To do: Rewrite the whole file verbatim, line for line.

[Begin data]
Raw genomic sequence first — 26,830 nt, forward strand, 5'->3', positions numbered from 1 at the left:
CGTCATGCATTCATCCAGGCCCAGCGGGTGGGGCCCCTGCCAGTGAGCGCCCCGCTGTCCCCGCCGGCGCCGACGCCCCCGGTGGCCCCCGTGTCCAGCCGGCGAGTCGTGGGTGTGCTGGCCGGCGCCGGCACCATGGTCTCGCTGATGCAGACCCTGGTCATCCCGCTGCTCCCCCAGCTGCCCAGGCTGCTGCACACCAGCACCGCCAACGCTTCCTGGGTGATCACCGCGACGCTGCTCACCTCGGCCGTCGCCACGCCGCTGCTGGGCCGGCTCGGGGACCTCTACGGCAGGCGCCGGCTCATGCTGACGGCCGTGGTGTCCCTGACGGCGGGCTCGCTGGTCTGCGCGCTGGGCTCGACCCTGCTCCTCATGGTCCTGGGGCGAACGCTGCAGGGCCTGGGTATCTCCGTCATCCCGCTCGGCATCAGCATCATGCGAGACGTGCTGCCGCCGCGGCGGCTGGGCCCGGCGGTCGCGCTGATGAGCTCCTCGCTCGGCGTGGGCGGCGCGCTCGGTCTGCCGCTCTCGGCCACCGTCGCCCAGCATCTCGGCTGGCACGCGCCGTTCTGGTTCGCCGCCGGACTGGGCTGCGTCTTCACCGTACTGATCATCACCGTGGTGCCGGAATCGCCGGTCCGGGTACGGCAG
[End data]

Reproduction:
Raw genomic sequence first — 26,830 nt, forward strand, 5'->3', positions numbered from 1 at the left:
CGTCATGCATTCATCCAGGCCCAGCGGGTGGGGCCCCTGCCAGTGAGCGCCCCGCTGTCCCCGCCGGCGCCGACGCCCCCGGTGGCCCCCGTGTCCAGCCGGCGAGTCGTGGGTGTGCTGGCCGGCGCCGGCACCATGGTCTCGCTGATGCAGACCCTGGTCATCCCGCTGCTCCCCCAGCTGCCCAGGCTGCTGCACACCAGCACCGCCAACGCTTCCTGGGTGATCACCGCGACGCTGCTCACCTCGGCCGTCGCCACGCCGCTGCTGGGCCGGCTCGGGGACCTCTACGGCAGGCGCCGGCTCATGCTGACGGCCGTGGTGTCCCTGACGGCGGGCTCGCTGGTCTGCGCGCTGGGCTCGACCCTGCTCCTCATGGTCCTGGGGCGAACGCTGCAGGGCCTGGGTATCTCCGTCATCCCGCTCGGCATCAGCATCATGCGAGACGTGCTGCCGCCGCGGCGGCTGGGCCCGGCGGTCGCGCTGATGAGCTCCTCGCTCGGCGTGGGCGGCGCGCTCGGTCTGCCGCTCTCGGCCACCGTCGCCCAGCATCTCGGCTGGCACGCGCCGTTCTGGTTCGCCGCCGGACTGGGCTGCGTCTTCACCGTACTGATCATCACCGTGGTGCCGGAATCGCCGGTCCGGGTACGGCAG